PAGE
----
Of jambiya form, with pattern welded blade and fine silver scabbard mounts.
Sheathed 35.1 cm
Knife 22.7 cm
Base 2.5 mm
Base 27 mm
Sheathed 140 grams
Knife 74 grams
Iron, wood, stag horn, deerskin, rattan
From an American collector
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Ainu men traditionally carried a utility knife called makiri, which was used for woodcarving and cutting food. Women carried a slightly smaller version called menoko-makiri which they used for food, and gathering fruits and bark.
On makiri knives the handle and blade both follow the same curve, with the knife's edge being on the outside of the curve. The edges have a single bevel, on the right side.
While the style and workmanship of this knife points towards Ainu origin, it differs from typical Ainu work in a number of notable ways:
Blade. First and foremost, the blade is more curved than a typical makiri and it has the edge on the inside. There is also no edge bevel, but a thickening near the blade's spine.
Scabbard. When we move our attention to the hilt and scabbard, the hilt consists of a piece of wood with stag horn pommel and ferrule. The scabbard is made of two pieces of wood with stag horn mouthpiece and endpiece and a stag horn cord loop. Where the cord is usually attached to a suspension plate at the top of the scabbard, here we see it positioned on the side of the scabbard. A deerskin strap passed through that serves as the suspension.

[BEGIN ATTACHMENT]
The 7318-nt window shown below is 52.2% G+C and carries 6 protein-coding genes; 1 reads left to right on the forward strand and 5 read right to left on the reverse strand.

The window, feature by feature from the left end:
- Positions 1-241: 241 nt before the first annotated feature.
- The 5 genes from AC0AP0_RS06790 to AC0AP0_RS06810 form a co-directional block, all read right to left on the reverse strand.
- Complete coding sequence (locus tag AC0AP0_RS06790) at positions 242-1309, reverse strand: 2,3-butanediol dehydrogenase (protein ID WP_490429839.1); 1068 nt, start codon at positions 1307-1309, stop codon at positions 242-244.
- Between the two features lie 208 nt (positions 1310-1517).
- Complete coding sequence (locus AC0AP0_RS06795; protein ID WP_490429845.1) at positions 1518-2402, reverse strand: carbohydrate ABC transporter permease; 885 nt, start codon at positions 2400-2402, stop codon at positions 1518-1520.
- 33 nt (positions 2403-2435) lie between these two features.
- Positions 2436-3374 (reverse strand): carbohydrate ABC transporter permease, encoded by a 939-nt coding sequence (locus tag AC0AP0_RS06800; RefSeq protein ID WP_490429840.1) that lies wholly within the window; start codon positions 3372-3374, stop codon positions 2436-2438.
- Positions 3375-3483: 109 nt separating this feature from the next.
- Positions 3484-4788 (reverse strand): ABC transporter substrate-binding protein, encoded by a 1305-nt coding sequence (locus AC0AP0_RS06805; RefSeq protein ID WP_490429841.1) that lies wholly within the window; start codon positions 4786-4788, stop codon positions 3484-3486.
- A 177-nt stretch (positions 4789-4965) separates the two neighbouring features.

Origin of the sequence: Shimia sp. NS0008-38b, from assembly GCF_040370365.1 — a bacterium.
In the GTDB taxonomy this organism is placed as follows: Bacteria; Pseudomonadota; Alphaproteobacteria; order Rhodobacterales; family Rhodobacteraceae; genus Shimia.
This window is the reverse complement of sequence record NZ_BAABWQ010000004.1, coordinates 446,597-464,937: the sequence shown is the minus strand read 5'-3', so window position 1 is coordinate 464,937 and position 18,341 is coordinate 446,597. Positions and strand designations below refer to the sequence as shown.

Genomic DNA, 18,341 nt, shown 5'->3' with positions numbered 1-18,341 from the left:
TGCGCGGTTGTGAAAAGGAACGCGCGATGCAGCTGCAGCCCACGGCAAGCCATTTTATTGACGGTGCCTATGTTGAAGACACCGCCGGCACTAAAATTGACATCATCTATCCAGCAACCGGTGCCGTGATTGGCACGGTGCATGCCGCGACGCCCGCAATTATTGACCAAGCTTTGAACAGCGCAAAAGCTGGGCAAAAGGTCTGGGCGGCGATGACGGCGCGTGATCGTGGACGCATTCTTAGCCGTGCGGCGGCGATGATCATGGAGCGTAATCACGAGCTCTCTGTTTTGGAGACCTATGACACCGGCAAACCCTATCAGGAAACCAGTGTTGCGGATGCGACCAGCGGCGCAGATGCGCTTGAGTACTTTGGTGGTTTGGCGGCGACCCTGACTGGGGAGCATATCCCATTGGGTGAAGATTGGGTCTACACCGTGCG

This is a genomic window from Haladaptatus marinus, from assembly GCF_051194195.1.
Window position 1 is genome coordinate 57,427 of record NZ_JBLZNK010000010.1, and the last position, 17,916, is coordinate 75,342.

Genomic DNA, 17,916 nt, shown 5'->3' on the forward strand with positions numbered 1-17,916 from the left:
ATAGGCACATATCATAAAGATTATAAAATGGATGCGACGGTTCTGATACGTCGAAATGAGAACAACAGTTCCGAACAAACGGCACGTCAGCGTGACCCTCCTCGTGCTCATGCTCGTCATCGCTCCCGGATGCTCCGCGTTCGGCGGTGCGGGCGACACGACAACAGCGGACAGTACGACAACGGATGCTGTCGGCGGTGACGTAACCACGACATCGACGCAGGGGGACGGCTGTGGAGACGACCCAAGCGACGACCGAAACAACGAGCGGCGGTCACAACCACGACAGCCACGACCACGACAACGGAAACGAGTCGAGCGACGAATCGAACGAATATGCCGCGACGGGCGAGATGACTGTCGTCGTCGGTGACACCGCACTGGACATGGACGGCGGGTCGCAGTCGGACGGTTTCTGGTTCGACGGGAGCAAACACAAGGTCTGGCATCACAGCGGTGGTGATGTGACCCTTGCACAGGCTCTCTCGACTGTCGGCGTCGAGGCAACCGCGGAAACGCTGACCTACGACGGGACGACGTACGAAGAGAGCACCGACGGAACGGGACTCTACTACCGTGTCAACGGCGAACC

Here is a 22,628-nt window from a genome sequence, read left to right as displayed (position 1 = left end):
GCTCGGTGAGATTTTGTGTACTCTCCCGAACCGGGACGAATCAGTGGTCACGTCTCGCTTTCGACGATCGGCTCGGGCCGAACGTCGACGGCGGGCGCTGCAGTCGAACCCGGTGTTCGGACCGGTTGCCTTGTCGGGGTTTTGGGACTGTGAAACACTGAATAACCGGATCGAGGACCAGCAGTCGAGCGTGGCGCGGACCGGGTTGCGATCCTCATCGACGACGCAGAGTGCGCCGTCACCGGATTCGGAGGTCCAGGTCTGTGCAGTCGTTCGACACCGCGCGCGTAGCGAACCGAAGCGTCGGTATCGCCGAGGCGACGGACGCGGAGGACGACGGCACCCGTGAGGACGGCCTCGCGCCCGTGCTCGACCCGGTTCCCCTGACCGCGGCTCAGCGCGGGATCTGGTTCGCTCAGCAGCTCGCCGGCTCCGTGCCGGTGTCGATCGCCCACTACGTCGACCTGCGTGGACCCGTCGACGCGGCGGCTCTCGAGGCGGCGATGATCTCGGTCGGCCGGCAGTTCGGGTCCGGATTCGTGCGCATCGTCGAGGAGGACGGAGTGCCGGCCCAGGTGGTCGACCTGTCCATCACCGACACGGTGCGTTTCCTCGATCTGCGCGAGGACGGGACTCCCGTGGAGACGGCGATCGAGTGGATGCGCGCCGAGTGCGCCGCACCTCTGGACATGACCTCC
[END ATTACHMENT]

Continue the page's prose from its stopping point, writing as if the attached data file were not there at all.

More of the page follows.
Decoration. Both hilt and scabbard have rattan binding, beautifully knotted on the handle. The surfaces of all mounts are smooth, without the carving often found on Ainu pieces. Some old leather covers the upper part of the scabbard.
An old inventory label with the number 3204 is attached to the deerskin straps with purple cord.
Despite the divergence from typical Ainu work, I still consider it an Ainu knife. The profile of the sheathed piece is very Ainu in form, and so is the use of the materials.
Also notice that the suspension is attached so the blade is worn with the edge up, just like regular makiri, a handy setup because Ainu tend to cut towards themselves when using knives.1
I have not been able to find any comparables in museum collections and I have the feeling this piece may be very old, from a more remote tribe or both. My mind goes towards Sakhalin island opposite of Manchuria who were known as reindeer herders, or perhaps the Kuril islands.
A very rare and unusual piece.
Insect damage to the scabbard, stable. An opening at the seam of the scabbard, caused by scraping of the knife's tip over time. Otherwise in pretty good shape. See photos.
1. Frederick Starr; The Ainu group at the Saint Louis exposition. Chicago, The Open Court Publishing Company, 1904. Page 106.
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Broad bladed example with horn hilt and engraved blade.
Blade marked with VOC Amsterdam monogram, and the year 1769.
With Dutch VOC blade, marked with the Amsterdam monogram.
A robust and heavy example, crafted with care.
A rare type of dagger from South Kalimantan, loosely based on Islamic daggers seen worn by traders.